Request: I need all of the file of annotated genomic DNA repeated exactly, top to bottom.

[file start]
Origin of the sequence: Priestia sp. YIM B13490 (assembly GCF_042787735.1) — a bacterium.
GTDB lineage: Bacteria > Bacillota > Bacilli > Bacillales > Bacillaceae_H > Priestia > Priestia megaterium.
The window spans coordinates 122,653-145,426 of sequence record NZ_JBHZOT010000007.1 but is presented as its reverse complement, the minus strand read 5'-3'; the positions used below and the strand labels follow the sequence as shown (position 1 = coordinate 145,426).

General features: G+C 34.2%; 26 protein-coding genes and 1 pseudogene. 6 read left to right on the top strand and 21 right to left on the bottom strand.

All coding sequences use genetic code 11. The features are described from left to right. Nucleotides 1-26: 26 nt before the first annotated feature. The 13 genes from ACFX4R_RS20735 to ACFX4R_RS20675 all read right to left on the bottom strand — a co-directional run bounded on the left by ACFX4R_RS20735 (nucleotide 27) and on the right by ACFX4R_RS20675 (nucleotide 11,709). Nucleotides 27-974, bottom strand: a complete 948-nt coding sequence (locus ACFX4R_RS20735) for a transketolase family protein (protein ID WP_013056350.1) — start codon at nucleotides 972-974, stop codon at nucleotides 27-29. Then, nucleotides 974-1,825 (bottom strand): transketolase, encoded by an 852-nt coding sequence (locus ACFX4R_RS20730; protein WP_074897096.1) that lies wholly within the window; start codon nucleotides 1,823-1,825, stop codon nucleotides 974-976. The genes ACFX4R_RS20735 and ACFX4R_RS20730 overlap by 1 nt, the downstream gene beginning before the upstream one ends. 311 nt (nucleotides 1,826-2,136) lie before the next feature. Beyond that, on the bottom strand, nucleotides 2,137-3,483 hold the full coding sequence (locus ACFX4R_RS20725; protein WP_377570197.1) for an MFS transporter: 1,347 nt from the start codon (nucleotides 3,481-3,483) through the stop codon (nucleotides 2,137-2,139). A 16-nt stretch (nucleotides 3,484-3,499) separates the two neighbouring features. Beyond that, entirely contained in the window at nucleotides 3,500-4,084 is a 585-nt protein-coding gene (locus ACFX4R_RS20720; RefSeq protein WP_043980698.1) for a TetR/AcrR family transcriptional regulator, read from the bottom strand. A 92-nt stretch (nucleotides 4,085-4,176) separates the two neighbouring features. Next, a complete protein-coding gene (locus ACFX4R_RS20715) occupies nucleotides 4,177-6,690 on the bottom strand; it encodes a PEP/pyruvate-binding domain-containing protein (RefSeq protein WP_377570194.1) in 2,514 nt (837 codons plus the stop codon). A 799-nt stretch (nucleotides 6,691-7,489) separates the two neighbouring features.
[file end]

Origin of the sequence: Priestia sp. YIM B13490 (assembly GCF_042787735.1) — a bacterium.
GTDB lineage: Bacteria > Bacillota > Bacilli > Bacillales > Bacillaceae_H > Priestia > Priestia megaterium.
The window spans coordinates 122,653-145,426 of sequence record NZ_JBHZOT010000007.1 but is presented as its reverse complement, the minus strand read 5'-3'; the positions used below and the strand labels follow the sequence as shown (position 1 = coordinate 145,426).

General features: G+C 34.2%; 26 protein-coding genes and 1 pseudogene. 6 read left to right on the top strand and 21 right to left on the bottom strand.

All coding sequences use genetic code 11. The features are described from left to right. Nucleotides 1-26: 26 nt before the first annotated feature. The 13 genes from ACFX4R_RS20735 to ACFX4R_RS20675 all read right to left on the bottom strand — a co-directional run bounded on the left by ACFX4R_RS20735 (nucleotide 27) and on the right by ACFX4R_RS20675 (nucleotide 11,709). Nucleotides 27-974, bottom strand: a complete 948-nt coding sequence (locus ACFX4R_RS20735) for a transketolase family protein (protein ID WP_013056350.1) — start codon at nucleotides 972-974, stop codon at nucleotides 27-29. Then, nucleotides 974-1,825 (bottom strand): transketolase, encoded by an 852-nt coding sequence (locus ACFX4R_RS20730; protein WP_074897096.1) that lies wholly within the window; start codon nucleotides 1,823-1,825, stop codon nucleotides 974-976. The genes ACFX4R_RS20735 and ACFX4R_RS20730 overlap by 1 nt, the downstream gene beginning before the upstream one ends. 311 nt (nucleotides 1,826-2,136) lie before the next feature. Beyond that, on the bottom strand, nucleotides 2,137-3,483 hold the full coding sequence (locus ACFX4R_RS20725; protein WP_377570197.1) for an MFS transporter: 1,347 nt from the start codon (nucleotides 3,481-3,483) through the stop codon (nucleotides 2,137-2,139). A 16-nt stretch (nucleotides 3,484-3,499) separates the two neighbouring features. Beyond that, entirely contained in the window at nucleotides 3,500-4,084 is a 585-nt protein-coding gene (locus ACFX4R_RS20720; RefSeq protein WP_043980698.1) for a TetR/AcrR family transcriptional regulator, read from the bottom strand. A 92-nt stretch (nucleotides 4,085-4,176) separates the two neighbouring features. Next, a complete protein-coding gene (locus ACFX4R_RS20715) occupies nucleotides 4,177-6,690 on the bottom strand; it encodes a PEP/pyruvate-binding domain-containing protein (RefSeq protein WP_377570194.1) in 2,514 nt (837 codons plus the stop codon). A 799-nt stretch (nucleotides 6,691-7,489) separates the two neighbouring features.